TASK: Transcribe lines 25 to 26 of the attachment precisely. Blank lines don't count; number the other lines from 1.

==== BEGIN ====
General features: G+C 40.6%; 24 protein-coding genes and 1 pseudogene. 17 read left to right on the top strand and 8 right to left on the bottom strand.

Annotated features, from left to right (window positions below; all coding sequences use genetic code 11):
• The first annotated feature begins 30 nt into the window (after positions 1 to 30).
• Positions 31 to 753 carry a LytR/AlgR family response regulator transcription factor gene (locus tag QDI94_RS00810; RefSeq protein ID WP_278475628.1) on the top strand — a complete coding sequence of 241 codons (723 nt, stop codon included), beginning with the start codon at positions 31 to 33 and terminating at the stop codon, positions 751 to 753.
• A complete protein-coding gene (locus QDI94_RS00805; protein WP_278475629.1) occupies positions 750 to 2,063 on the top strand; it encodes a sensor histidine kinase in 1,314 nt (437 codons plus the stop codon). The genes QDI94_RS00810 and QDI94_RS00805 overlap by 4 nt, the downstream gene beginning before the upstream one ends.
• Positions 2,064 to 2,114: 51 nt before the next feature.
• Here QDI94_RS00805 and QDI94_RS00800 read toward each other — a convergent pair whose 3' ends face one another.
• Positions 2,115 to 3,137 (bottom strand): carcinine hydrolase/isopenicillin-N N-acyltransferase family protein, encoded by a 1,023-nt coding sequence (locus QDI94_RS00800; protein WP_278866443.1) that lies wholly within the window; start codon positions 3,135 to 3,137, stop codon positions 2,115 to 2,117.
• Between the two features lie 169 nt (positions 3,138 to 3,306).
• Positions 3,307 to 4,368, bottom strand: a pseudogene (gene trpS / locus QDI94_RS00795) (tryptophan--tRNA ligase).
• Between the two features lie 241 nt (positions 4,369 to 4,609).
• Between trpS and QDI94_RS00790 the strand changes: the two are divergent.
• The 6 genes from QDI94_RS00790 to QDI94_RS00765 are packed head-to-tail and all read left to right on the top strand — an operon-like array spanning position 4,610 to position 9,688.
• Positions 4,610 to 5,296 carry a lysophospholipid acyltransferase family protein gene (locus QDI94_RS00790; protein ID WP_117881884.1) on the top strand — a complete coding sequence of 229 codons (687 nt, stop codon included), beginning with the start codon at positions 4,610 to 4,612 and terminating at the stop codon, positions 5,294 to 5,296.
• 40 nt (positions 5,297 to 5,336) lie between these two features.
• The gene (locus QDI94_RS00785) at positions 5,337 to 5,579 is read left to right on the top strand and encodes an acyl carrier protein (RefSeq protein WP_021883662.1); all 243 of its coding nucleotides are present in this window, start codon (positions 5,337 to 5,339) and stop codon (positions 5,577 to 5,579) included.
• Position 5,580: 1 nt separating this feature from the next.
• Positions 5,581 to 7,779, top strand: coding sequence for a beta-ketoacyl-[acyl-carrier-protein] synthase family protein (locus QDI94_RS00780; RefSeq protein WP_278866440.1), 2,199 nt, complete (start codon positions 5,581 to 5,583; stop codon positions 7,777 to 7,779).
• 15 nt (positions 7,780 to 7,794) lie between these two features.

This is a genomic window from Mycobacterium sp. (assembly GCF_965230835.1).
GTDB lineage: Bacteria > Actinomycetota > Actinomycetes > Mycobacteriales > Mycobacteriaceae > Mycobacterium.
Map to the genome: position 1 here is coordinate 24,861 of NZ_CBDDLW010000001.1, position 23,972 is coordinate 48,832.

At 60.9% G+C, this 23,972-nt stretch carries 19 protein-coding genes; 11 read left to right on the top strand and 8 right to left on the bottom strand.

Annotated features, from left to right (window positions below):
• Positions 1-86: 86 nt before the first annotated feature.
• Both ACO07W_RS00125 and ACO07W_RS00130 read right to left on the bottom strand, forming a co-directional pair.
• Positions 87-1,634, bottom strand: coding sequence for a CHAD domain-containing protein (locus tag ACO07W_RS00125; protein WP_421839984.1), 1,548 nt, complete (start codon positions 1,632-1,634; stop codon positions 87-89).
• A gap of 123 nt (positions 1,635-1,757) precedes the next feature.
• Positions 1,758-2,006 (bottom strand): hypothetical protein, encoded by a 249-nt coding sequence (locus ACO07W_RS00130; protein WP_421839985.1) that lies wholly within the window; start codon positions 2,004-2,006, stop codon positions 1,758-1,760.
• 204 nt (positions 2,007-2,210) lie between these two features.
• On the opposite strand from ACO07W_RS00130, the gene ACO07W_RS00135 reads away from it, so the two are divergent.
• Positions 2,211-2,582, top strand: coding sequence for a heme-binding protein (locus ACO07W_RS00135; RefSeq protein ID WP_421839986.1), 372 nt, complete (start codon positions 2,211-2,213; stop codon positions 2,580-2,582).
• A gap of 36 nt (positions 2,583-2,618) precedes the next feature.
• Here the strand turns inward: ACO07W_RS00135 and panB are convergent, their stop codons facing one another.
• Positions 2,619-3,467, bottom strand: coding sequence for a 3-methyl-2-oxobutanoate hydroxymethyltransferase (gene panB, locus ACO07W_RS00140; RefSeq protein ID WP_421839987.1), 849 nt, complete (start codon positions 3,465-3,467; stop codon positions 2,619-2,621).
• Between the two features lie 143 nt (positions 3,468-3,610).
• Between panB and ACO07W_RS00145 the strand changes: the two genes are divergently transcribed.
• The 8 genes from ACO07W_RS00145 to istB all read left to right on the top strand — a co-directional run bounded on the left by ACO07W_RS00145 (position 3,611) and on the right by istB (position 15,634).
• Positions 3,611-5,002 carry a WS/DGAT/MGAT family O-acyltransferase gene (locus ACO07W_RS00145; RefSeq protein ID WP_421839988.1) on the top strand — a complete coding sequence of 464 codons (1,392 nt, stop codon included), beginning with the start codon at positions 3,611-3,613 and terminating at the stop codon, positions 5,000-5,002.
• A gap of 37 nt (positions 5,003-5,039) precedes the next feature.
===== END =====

• Positions 1-86: 86 nt before the first annotated feature.
• Both ACO07W_RS00125 and ACO07W_RS00130 read right to left on the bottom strand, forming a co-directional pair.